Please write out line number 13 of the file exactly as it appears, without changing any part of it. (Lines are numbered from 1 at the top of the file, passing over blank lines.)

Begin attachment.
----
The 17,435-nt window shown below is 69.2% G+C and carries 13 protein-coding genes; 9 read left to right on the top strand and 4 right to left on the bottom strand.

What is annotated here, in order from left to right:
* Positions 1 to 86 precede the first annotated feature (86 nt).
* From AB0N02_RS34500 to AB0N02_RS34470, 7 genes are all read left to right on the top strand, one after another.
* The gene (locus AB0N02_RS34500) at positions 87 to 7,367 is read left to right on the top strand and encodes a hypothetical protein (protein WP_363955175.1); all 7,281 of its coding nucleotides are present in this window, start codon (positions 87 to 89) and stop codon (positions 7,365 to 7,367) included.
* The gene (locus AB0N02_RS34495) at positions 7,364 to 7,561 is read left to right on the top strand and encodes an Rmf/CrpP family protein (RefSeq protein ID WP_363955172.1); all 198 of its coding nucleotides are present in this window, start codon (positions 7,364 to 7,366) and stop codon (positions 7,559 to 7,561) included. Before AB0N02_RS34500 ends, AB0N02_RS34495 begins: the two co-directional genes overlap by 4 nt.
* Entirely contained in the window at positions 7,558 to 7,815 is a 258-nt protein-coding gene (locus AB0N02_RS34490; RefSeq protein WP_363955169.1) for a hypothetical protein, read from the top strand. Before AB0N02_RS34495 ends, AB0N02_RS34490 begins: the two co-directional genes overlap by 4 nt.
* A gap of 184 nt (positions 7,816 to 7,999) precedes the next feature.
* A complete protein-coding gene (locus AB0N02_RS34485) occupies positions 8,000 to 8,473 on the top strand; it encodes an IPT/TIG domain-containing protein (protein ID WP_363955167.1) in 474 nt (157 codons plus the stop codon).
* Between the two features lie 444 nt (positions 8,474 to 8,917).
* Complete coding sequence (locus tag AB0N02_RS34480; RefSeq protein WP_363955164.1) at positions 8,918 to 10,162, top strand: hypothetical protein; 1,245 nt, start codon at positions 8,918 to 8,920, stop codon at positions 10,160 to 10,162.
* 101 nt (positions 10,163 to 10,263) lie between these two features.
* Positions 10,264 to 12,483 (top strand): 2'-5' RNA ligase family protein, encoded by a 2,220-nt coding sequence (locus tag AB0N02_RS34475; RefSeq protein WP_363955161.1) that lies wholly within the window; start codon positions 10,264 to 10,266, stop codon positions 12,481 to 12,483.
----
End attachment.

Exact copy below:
* Positions 10,264 to 12,483 (top strand): 2'-5' RNA ligase family protein, encoded by a 2,220-nt coding sequence (locus tag AB0N02_RS34475; RefSeq protein WP_363955161.1) that lies wholly within the window; start codon positions 10,264 to 10,266, stop codon positions 12,481 to 12,483.